A new sonic device developed in New Zealand is being hailed as a major technical aid for blind people.
GV Building: National Guide Dog Training Centre
SV Prof. Leslie Kay; blind centre official and blind man
CU Glasses fitted with detector device (3 shots)
CU Control at waist
SV Blind man walking round poles (using device)
SV Other blind man walking round obstacles
SV People watch
SV Blind man walking round obstacles
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Background: A new sonic device developed in New Zealand is being hailed as a major technical aid for blind people. It was shown publicly for the first time at a seminar convened by the Royal Guide Dogs for the Blind'Association of Australia at its training centre in Melbourne.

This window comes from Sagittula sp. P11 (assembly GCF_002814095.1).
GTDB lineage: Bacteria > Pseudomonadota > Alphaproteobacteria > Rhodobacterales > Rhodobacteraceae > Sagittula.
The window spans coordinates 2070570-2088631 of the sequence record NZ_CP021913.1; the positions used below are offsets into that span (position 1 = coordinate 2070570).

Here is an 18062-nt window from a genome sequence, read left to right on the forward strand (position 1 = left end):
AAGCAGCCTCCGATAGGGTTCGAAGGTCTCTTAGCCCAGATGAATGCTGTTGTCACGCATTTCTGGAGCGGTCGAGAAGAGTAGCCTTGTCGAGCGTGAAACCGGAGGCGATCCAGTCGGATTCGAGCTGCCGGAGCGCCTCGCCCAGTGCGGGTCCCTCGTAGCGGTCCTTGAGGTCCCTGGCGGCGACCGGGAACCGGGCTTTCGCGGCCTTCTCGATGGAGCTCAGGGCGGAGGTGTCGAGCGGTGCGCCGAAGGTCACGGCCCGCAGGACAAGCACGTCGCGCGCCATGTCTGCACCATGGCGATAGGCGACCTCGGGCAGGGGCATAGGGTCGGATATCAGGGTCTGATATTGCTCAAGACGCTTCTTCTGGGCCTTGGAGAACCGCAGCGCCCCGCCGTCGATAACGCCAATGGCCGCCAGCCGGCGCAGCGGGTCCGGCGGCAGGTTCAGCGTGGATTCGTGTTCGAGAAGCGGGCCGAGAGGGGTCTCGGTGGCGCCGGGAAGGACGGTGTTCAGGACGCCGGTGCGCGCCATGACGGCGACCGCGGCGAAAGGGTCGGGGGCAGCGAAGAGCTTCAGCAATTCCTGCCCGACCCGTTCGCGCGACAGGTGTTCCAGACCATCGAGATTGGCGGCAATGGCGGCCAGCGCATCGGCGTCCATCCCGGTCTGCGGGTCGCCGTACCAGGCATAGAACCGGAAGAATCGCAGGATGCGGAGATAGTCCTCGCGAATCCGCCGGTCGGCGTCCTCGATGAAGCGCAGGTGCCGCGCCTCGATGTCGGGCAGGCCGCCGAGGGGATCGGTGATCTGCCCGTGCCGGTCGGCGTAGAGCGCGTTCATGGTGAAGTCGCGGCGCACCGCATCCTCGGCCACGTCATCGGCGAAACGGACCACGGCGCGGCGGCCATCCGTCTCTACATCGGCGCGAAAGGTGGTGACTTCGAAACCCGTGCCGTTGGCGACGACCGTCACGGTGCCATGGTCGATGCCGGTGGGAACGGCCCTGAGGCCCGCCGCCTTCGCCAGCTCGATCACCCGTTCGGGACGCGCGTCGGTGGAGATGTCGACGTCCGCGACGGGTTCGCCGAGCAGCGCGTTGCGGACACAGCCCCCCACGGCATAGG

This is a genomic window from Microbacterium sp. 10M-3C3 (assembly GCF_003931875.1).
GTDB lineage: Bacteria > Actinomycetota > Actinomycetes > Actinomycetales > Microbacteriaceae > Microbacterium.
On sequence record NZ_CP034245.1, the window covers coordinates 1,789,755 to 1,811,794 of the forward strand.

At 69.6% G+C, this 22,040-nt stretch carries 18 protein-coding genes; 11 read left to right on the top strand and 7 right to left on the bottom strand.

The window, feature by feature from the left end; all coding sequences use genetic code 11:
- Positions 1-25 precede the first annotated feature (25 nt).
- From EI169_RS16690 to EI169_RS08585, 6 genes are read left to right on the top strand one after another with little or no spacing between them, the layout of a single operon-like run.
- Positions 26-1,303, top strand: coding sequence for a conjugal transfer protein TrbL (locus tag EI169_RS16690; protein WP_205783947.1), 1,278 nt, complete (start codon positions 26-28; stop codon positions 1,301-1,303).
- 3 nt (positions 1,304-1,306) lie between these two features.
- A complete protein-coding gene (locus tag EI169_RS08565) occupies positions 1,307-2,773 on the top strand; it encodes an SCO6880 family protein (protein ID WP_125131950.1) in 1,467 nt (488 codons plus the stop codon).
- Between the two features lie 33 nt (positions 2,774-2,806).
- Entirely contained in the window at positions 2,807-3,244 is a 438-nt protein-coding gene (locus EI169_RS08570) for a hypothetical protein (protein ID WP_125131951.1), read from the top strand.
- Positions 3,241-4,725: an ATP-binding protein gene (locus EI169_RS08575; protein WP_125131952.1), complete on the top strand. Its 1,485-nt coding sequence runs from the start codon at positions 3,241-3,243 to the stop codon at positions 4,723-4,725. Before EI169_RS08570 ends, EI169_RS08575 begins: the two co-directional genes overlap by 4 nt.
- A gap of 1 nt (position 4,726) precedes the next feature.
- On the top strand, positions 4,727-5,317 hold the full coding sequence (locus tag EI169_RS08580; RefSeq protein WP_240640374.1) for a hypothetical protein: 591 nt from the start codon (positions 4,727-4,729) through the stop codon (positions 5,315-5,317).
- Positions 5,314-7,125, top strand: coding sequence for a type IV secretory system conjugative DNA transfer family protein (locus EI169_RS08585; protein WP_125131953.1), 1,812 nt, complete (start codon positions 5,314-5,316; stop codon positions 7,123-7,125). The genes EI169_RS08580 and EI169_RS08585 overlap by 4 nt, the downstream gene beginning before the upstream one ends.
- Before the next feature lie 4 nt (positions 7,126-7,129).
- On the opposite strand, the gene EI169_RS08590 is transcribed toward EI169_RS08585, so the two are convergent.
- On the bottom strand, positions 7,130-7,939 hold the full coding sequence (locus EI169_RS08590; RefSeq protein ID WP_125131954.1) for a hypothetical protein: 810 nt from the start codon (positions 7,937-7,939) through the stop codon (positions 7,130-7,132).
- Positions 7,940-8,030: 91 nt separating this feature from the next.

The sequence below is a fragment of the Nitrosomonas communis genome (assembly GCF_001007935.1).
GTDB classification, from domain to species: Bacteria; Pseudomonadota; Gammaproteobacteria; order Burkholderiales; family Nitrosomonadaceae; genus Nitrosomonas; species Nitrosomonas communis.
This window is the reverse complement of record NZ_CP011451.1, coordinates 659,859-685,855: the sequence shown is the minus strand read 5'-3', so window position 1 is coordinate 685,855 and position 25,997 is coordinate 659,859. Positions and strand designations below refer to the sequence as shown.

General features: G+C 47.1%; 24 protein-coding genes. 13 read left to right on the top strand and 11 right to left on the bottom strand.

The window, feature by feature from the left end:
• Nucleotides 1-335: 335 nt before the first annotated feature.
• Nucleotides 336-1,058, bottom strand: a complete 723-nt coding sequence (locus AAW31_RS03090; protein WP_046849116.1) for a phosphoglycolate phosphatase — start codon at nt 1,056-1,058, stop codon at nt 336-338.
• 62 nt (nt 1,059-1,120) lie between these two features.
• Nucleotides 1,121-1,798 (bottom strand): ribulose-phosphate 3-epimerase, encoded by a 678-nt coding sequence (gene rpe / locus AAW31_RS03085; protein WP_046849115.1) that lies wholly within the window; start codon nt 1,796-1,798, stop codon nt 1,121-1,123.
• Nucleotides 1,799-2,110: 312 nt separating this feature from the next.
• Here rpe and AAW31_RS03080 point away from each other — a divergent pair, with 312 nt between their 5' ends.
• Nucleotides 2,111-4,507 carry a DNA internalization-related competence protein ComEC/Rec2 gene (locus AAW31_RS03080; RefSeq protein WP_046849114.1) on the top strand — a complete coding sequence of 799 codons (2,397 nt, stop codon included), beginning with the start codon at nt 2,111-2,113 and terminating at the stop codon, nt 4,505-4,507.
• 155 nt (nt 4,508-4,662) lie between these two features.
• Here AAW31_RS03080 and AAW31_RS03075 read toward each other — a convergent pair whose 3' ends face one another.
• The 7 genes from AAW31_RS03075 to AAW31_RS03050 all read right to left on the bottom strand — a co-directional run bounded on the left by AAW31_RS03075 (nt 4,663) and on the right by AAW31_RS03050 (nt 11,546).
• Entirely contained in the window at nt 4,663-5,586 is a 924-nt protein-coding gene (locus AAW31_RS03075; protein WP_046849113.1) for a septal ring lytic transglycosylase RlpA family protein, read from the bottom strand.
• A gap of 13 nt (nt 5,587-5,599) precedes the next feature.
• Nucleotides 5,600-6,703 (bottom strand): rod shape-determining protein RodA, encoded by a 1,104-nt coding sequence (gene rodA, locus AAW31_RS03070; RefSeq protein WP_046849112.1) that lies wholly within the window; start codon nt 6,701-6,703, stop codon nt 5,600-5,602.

Professor Leslie Kay -- who headed the research team at the University of Canterbury in. Christchurch -- flew to Australia to demonstrate his invention.
The device taps the usually good hearing of blind people and is built into spectacle frames. A blind person can sense objects around him by ultra-sonic waves, varying u to four times the highest audible frequency -- twenty-thousand cycles per second. The energy is reflected back from objects to disc transducers, acting as receivers. An electronic control box converts the ultra-sonic echoes into audible signals, aiding the blind person toe manoeuvre around obstacles in his path.
Professor Kay says blind people can become more aware of their surroundings after twenty-hours instruction. A user can not only gauge the distance of an object, but also recognise its shape and texture. At reset it is anticipated that only people between the age of 15 and 55 can be trained successfully.